Provincial centres and crossroads in Cambodia are replete with large billboards promoting everything from condom use to mosquito nets to road safety. In provincial hospitals, offices and the houses of local leaders the walls are adorned with posters with messages such as the importance of vaccinations, proper voter registration procedure and telling people to register their children with the authorities. While there is the occasional commercial billboard, the vast majority of these billboards and posters are produced by non-commercial organisations.
The majority of non-commercial organisations have some western affiliation whether it be western advisors, western funding sources or Khmer staff with a western education. It is to be expected that these western affiliations would be evident as some form of western influence in these posters and billboards.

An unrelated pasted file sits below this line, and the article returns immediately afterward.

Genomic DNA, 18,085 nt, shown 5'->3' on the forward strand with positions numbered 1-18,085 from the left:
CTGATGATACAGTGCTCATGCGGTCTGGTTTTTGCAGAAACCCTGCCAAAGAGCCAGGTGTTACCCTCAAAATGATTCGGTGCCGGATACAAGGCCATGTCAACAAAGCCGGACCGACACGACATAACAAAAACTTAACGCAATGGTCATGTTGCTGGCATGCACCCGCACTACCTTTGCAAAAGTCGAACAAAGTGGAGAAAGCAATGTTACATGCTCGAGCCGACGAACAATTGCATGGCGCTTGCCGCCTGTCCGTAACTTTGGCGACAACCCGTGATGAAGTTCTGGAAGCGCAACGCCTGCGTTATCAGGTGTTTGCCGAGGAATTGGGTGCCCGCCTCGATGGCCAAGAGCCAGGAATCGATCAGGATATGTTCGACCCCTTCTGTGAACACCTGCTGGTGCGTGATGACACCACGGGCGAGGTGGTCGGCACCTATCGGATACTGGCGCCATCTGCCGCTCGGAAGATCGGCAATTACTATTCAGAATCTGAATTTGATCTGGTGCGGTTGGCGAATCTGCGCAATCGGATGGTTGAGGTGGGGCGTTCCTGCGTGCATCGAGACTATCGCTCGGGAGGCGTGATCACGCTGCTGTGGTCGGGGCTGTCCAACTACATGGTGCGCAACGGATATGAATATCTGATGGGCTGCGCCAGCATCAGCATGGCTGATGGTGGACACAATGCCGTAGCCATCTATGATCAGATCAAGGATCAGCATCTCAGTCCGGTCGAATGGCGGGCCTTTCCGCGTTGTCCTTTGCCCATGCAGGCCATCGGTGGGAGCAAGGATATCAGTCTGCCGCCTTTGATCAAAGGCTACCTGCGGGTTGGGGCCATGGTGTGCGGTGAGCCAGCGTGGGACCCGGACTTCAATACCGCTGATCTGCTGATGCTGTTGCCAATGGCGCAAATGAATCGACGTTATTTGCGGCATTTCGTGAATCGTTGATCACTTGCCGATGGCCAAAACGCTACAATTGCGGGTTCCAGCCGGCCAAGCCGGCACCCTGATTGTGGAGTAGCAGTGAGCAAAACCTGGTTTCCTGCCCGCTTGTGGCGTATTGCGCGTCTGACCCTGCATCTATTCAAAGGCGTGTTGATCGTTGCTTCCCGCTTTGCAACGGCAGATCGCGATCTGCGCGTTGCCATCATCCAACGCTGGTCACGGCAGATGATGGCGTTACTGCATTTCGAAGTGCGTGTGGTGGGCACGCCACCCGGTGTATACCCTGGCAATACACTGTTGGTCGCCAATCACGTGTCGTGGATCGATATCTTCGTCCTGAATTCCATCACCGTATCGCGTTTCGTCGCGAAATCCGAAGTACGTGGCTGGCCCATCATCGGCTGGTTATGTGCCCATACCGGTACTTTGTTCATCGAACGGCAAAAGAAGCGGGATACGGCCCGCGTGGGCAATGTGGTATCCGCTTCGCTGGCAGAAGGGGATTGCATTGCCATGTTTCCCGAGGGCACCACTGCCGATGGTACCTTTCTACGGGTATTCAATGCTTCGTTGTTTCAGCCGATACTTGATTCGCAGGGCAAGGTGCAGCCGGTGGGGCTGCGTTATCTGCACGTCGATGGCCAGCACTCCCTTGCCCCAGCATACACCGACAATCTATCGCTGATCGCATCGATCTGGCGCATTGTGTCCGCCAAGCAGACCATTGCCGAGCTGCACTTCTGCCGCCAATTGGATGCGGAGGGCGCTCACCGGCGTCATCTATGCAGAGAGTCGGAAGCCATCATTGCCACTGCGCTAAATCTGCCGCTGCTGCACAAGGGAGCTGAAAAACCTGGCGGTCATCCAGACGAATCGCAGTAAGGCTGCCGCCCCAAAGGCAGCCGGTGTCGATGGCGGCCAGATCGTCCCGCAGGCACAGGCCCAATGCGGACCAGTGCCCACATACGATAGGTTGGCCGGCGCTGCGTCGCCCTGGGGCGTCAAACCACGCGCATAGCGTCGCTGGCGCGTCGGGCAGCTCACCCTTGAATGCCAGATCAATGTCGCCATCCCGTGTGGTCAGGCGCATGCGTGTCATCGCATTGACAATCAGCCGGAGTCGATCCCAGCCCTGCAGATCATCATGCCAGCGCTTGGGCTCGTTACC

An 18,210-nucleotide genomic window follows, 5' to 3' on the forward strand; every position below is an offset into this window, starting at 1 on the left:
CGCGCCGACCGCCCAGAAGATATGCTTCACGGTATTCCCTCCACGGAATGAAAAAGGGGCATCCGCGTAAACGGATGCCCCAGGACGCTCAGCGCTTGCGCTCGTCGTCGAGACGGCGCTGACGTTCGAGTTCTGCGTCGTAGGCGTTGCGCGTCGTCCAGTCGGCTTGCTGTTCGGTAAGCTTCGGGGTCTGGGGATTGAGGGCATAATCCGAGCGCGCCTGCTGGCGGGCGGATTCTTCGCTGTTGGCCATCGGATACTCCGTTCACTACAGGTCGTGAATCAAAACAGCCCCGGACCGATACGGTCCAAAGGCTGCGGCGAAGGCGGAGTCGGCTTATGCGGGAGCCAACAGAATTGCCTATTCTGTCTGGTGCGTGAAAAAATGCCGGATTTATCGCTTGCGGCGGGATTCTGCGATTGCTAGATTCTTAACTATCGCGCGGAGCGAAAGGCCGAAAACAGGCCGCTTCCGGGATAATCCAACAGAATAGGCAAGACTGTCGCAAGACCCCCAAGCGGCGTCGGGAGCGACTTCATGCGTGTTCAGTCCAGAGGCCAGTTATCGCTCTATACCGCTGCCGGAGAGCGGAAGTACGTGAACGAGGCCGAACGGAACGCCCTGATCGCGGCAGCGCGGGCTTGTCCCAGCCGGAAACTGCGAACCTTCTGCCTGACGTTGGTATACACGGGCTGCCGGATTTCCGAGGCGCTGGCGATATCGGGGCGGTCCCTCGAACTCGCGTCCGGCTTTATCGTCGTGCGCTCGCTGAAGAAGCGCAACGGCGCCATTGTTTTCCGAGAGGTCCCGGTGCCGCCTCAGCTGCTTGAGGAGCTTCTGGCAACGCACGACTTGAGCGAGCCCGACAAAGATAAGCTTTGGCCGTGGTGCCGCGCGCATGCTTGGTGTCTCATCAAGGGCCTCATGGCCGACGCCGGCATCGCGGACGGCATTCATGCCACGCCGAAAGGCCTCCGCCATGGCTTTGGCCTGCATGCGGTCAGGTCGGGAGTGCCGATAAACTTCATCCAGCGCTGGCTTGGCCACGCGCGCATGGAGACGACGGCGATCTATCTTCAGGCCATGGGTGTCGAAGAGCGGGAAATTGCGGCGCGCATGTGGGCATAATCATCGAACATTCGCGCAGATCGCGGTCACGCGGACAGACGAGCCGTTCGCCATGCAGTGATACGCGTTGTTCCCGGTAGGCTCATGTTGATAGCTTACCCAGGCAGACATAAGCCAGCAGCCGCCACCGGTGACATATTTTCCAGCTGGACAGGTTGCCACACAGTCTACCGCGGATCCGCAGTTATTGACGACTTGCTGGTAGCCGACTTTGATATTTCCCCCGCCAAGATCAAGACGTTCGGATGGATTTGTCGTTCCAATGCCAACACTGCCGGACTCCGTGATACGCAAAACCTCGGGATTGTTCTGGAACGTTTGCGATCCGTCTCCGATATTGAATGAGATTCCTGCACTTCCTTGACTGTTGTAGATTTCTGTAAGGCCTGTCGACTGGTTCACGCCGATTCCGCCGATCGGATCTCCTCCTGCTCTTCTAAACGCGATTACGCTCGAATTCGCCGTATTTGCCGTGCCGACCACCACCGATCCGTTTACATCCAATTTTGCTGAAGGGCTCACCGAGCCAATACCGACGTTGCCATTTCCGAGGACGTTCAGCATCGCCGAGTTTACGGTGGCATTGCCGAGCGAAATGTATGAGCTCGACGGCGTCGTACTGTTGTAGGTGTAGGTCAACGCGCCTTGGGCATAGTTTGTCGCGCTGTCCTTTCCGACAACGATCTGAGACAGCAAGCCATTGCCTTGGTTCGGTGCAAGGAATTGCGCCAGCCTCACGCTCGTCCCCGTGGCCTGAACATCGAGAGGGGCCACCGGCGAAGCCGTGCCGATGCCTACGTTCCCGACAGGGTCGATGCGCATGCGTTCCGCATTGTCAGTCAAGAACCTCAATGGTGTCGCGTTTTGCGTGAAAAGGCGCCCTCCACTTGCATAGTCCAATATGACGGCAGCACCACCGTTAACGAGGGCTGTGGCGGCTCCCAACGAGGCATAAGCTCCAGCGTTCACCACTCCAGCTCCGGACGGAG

The promotion of western ideologies such as democracy and rule of law is generally intentional. However there exists in many cases, presumably unintended western influence over and above the promotion of western ideologies. This is of particular importance for NGOs, whose charters generally include the protection of indigenous culture.
This paper examines a number of visual elements and themes, through which western influence is included in posters and billboards produced by non-commercial organisations in Cambodia.
|Keywords:||Cambodia, Design, Visual Communications, Western Influence, Advocacy|
University of Technology, NSW, Sydney, Australia
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